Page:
12 of 12 people found the following review helpful
4.0 out of 5 stars
Oh, to be Greek warrior fighting skeletons...., 27 Sept. 2000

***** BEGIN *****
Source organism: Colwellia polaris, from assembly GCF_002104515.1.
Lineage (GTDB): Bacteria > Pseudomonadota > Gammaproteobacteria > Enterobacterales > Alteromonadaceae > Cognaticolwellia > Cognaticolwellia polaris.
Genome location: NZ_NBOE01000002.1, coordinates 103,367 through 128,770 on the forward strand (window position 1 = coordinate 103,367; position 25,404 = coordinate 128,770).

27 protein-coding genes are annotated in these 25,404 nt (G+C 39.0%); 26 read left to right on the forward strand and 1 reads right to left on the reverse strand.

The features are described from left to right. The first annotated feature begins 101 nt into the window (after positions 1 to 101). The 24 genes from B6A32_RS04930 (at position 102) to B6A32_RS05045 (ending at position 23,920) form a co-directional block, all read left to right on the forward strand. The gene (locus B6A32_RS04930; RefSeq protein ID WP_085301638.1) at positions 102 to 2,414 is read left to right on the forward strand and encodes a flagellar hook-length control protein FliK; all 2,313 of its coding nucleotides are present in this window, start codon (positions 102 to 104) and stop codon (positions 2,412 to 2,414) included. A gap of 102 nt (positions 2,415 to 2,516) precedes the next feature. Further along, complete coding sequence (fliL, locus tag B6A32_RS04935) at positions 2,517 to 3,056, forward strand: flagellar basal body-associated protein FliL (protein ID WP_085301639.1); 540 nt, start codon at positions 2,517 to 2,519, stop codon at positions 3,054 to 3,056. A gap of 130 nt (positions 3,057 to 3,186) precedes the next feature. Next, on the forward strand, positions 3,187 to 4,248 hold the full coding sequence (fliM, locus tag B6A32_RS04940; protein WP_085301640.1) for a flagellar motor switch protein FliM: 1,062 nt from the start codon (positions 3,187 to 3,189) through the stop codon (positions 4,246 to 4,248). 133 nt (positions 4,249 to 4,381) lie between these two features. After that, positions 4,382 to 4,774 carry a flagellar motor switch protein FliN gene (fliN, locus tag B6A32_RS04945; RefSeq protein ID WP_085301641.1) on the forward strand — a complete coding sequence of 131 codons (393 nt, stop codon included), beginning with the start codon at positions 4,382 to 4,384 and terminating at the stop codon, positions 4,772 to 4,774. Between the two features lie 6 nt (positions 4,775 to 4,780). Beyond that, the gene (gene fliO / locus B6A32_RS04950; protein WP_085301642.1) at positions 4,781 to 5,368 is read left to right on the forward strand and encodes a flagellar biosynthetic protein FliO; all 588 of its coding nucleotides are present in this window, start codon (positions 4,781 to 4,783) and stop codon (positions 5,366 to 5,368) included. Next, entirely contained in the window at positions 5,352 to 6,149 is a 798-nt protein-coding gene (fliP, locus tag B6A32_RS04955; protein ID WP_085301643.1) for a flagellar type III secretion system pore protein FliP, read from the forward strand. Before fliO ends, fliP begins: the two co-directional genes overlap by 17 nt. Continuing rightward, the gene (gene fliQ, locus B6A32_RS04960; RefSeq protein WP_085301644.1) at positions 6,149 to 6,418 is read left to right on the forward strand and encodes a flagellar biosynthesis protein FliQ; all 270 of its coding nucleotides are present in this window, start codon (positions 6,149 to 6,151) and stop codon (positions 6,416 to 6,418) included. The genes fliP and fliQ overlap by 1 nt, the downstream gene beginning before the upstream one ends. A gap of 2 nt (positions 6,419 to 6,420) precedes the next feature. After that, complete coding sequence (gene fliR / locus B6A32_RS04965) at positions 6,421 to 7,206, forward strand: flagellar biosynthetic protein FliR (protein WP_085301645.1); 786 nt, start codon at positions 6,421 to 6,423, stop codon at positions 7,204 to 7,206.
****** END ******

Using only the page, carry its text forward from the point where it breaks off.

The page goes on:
Many adults, when asked to choose their favourite films, will forego latter-day classics and opt for a film which made a lasting impression on them as a child. 'Jason And The Argonauts' was my favourite boyhood film; at the age of 9, the spectacle and fantasy which unfolded before my eyes at the Odeon, Gateshead on a dark November night enthralled like no previous film had done. I thrilled to the moment when Talos, the giant bronze statue, climbed down from his pedestal and I fought countless times in my imagination with Jason and his men against the fiendish 'Children of the Hydra's Teeth' - the living skeletons. There is more to 'Jason' than just evoking past memories of boyhood however: as an adult I can watch and enjoy the film on its own merits. I admire the unbelievable special effects work of Ray Harryhausen, a master of his craft whose influence can be seen in Star Wars and countless other fantasy and sci-film pics, and am always impressed by the work of the excellent British supporting cast. Niall McGinnis is a marvellous Zeus, far superior to the image later created by Laurence Olivier in 'Clash Of The Titans'; Nigel Green is a very British Hercules, and the much under-rated Gary Raymond radiates slyness and deceit as Acastus. The only real flaw in the movie is the somewhat wooden acting of the two lead players, but perhaps Todd Armstrong and Nancy Kovack are shown up by the excellence of the support. 'Jason' led me to seek Harryhausen's other works and I became a great admirer of the man's work; but 'Jason' stands as the best example, not only because of the effects, which are among Harryhausen's finest, but because it is a good story, told at a rattling good pace, with some fine acting from the supporting cast, good locations and above all it has the FEEL that you are in back in ancient Greece, which other films fail to capture.